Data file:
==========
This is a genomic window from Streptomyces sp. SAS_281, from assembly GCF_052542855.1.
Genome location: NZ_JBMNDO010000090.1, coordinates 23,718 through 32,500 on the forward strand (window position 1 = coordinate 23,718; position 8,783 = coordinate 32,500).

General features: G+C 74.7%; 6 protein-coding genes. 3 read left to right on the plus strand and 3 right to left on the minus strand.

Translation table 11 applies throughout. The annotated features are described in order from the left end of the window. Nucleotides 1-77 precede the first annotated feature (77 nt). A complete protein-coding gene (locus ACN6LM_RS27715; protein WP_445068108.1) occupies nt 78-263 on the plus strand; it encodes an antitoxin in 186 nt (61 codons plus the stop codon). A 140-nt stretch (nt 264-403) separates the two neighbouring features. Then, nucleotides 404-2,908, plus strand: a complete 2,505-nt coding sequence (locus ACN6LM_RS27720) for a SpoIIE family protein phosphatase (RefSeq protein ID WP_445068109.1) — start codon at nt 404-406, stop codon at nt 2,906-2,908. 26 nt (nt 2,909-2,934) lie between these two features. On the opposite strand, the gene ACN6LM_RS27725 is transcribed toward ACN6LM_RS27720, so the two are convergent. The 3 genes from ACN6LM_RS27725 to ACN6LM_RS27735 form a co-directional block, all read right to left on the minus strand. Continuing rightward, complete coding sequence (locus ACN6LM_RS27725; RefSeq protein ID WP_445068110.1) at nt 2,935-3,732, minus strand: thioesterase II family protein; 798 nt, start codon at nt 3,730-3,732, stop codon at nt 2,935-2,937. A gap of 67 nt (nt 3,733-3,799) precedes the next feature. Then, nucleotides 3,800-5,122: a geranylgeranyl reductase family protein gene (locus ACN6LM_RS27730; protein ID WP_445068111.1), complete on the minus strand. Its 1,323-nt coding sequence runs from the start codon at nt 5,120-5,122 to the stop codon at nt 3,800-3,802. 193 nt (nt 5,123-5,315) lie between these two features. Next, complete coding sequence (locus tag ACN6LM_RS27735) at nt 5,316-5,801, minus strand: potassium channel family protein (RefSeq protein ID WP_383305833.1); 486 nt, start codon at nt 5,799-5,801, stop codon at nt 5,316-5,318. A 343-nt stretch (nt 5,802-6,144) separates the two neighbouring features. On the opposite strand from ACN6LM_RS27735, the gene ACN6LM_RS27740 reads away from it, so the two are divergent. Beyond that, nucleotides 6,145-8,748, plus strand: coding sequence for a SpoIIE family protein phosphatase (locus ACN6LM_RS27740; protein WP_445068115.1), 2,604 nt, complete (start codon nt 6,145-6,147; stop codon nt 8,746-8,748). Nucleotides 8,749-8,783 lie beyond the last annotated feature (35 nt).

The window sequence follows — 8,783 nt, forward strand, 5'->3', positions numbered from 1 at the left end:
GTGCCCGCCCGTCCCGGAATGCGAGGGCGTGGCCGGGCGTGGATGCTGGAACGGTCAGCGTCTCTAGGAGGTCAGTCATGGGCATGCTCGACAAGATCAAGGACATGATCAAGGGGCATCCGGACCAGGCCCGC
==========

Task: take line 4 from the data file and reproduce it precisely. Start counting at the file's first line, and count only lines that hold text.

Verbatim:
Translation table 11 applies throughout. The annotated features are described in order from the left end of the window. Nucleotides 1-77 precede the first annotated feature (77 nt). A complete protein-coding gene (locus ACN6LM_RS27715; protein WP_445068108.1) occupies nt 78-263 on the plus strand; it encodes an antitoxin in 186 nt (61 codons plus the stop codon). A 140-nt stretch (nt 264-403) separates the two neighbouring features. Then, nucleotides 404-2,908, plus strand: a complete 2,505-nt coding sequence (locus ACN6LM_RS27720) for a SpoIIE family protein phosphatase (RefSeq protein ID WP_445068109.1) — start codon at nt 404-406, stop codon at nt 2,906-2,908. 26 nt (nt 2,909-2,934) lie between these two features. On the opposite strand, the gene ACN6LM_RS27725 is transcribed toward ACN6LM_RS27720, so the two are convergent. The 3 genes from ACN6LM_RS27725 to ACN6LM_RS27735 form a co-directional block, all read right to left on the minus strand. Continuing rightward, complete coding sequence (locus ACN6LM_RS27725; RefSeq protein ID WP_445068110.1) at nt 2,935-3,732, minus strand: thioesterase II family protein; 798 nt, start codon at nt 3,730-3,732, stop codon at nt 2,935-2,937. A gap of 67 nt (nt 3,733-3,799) precedes the next feature. Then, nucleotides 3,800-5,122: a geranylgeranyl reductase family protein gene (locus ACN6LM_RS27730; protein ID WP_445068111.1), complete on the minus strand. Its 1,323-nt coding sequence runs from the start codon at nt 5,120-5,122 to the stop codon at nt 3,800-3,802. 193 nt (nt 5,123-5,315) lie between these two features. Next, complete coding sequence (locus tag ACN6LM_RS27735) at nt 5,316-5,801, minus strand: potassium channel family protein (RefSeq protein ID WP_383305833.1); 486 nt, start codon at nt 5,799-5,801, stop codon at nt 5,316-5,318. A 343-nt stretch (nt 5,802-6,144) separates the two neighbouring features. On the opposite strand from ACN6LM_RS27735, the gene ACN6LM_RS27740 reads away from it, so the two are divergent. Beyond that, nucleotides 6,145-8,748, plus strand: coding sequence for a SpoIIE family protein phosphatase (locus ACN6LM_RS27740; protein WP_445068115.1), 2,604 nt, complete (start codon nt 6,145-6,147; stop codon nt 8,746-8,748). Nucleotides 8,749-8,783 lie beyond the last annotated feature (35 nt).